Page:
In order to evaluate intrinsic mitochondrial function, we performed HRR measurements in isolated muscle mitochondria from rats treated with metformin using both Complex I- and Complex II-dependent substrates. Two weeks of treatment with metformin affected Complex I-dependent respiratory capacity in the OXPHOS state, similar to the dose-dependent effect observed for in vivo muscle oxidative capacity. At 300 mg/kg/day, Complex I-dependent respiratory capacity in the OXPHOS state was ∼40% lower than in water-treated controls, which is comparable to the 48% reduction in in vivo muscle oxidative capacity. For lean rats, the effect of metformin on Complex I-dependent respiratory capacity in the OXPHOS state was similar to that in the ETS state, indicating that the effect of metformin is confined to the respiratory chain. Moreover, metformin did not increase respiration in the LEAK state. Therefore, it seems that the effect of metformin on in vivo muscle oxidative capacity can be fully explained by its inhibition of Complex I-dependent respiration. The inhibitory action of metformin on Complex I-dependent respiration has been demonstrated before in in vitro studies, in which isolated mitochondria from rat liver – and skeletal muscle , as well as permeabilized cells , ,  were incubated with metformin. Reports on Complex I activity in cultured cells further support an inhibitory effect of metformin on Complex I , . In contrast, other ex vivo animal studies reported no effects on the respiratory capacity of permeabilized muscle fibers obtained from the oxidative part of the gastrocnemius of obese Zucker rats after 4 weeks of treatment with metformin (320 mg/kg/day)  and the predominantly glycolytic TA of wild type mice after 2 weeks of treatment with metformin (300 mg/kg/day) . Likewise, it was shown that in permeabilized vastus lateralis muscle fibers of type 2 diabetes patients treated with metformin (2000±200 mg/day) Complex I-dependent respiratory capacity was not different compared with healthy control subjects, indicating that mitochondrial Complex I respiration is not inhibited by metformin . Surprisingly, in L6 muscle cell cultures  and in skeletal muscle of kinase dead AMPK mice  metformin even increased mitochondrial energy formation. The discrepancies across the literature could be caused by differences in species, dosing regimens, muscle fiber types, and the methods used to determine the effect of metformin on the mitochondria. However, when comparing our results with the ex vivo animal studies of Kane et al.  and Kristensen et al. , in which metformin did not affect mitochondrial respiration in either oxidative or glycolytic muscle from rats or mice after 2–4 weeks of metformin treatment at ∼300 mg/kg/day, it seems that all except methodological differences can be excluded. In the current study mitochondria were isolated from a whole TA muscle to allow comparison with the in vivo data, while Kane et al. and Kristensen et al. used permeabilized muscle fibers. It has recently been reported that the respiratory response in permeabilized fibers can be different from that of isolated mitochondria .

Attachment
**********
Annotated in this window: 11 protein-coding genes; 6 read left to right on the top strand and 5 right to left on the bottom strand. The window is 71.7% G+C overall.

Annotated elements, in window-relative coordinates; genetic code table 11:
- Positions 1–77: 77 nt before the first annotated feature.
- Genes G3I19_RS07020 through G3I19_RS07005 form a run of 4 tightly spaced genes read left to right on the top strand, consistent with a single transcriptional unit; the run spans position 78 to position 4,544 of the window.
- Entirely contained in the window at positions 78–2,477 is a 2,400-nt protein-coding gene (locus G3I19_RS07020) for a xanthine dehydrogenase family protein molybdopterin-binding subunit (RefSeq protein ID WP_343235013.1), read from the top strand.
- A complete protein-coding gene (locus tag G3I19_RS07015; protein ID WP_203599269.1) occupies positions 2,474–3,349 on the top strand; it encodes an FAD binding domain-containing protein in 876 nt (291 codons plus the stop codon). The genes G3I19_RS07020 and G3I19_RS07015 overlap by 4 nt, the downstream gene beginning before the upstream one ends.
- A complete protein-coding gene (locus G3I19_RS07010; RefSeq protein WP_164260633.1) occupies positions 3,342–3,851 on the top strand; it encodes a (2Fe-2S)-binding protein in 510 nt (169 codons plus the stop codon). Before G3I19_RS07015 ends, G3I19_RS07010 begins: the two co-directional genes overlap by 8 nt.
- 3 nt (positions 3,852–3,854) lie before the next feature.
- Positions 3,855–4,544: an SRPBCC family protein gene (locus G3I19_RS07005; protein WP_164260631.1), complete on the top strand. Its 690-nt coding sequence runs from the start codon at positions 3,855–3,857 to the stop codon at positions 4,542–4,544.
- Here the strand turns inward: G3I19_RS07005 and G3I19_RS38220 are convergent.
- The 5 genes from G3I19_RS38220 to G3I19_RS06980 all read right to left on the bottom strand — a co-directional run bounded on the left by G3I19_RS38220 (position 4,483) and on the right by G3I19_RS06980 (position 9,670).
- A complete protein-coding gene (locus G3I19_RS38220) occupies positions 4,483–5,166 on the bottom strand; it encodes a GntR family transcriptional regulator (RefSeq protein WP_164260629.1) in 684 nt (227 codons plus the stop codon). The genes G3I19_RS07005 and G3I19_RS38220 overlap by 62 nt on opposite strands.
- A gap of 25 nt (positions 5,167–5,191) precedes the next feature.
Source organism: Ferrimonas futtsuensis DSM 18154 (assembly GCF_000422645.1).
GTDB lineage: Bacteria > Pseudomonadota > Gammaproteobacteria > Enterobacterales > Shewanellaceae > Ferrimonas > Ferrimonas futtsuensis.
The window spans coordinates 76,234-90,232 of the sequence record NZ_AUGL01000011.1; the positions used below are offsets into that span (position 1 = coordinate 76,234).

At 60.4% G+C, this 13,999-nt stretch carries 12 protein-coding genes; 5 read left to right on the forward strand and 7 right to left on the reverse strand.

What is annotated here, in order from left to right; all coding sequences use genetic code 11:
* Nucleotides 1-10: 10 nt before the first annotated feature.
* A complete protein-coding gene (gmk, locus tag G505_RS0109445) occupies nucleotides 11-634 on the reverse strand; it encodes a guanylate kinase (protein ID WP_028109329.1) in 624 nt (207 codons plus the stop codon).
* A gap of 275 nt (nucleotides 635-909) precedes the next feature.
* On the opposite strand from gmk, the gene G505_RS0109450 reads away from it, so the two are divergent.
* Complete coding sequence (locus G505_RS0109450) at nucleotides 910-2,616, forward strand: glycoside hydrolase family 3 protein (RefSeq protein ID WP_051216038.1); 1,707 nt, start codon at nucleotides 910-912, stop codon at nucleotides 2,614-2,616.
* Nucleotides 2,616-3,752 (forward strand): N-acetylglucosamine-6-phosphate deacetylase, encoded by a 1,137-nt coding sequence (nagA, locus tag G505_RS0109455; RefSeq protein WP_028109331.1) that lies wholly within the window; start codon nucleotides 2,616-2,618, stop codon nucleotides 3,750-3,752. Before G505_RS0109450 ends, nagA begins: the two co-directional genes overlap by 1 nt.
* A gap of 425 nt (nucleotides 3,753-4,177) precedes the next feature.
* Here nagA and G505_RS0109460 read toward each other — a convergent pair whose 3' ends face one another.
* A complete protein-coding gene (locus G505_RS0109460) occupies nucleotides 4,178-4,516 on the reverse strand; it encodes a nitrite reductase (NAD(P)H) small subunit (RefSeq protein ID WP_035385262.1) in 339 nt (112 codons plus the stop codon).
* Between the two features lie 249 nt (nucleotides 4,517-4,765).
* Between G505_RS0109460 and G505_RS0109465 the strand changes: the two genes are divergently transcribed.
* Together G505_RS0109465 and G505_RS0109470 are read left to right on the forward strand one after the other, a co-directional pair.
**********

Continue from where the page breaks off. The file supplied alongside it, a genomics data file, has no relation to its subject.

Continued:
In this study, Complex II-dependent OXPHOS respiratory capacity was largely unaffected by metformin treatment. This is in agreement with previous reports showing that metformin has no effect on Complex II-dependent respiratory capacity , . Schäfer and Rieger postulated that metformin inhibits the activity of the oxidative phosphorylation enzymes by binding to the mitochondrial membrane phospholipids and modifying physicochemical membrane properties . Following this reasoning, it is not surprising that the activity of Complex I, the largest and most complex enzyme among the enzymes involved in the oxidative phosphorylation pathway, is impaired the most by metformin. Our observation that Complex II-dependent OXPHOS capacity in mitochondria from diabetic rats treated with 300 mg/kg/day metformin was lower than for diabetic rats treated with 100 mg/kg/day metformin suggests that the activity of Complex II or of downstream electron transport chain complexes (i.e Complex III and/or IV) is impaired by a high dosage of metformin. This inhibitory effect could be partially caused by a progressively larger derangement of the inner mitochondrial membrane by a high concentration of metformin , impairing the activity of smaller ETC complexes. Possibly, mitochondria from skeletal muscle of diabetic animals are more sensitive to the toxic metformin effect due to other factors related to the diseased environment, since we do not observe inhibition of Complex II-dependent respiration in mitochondria from lean animals. However, our results on Complex I-dependent respiration do not support the notion that mitochondria from diabetic muscle are more sensitive to metformin-induced membrane derangements.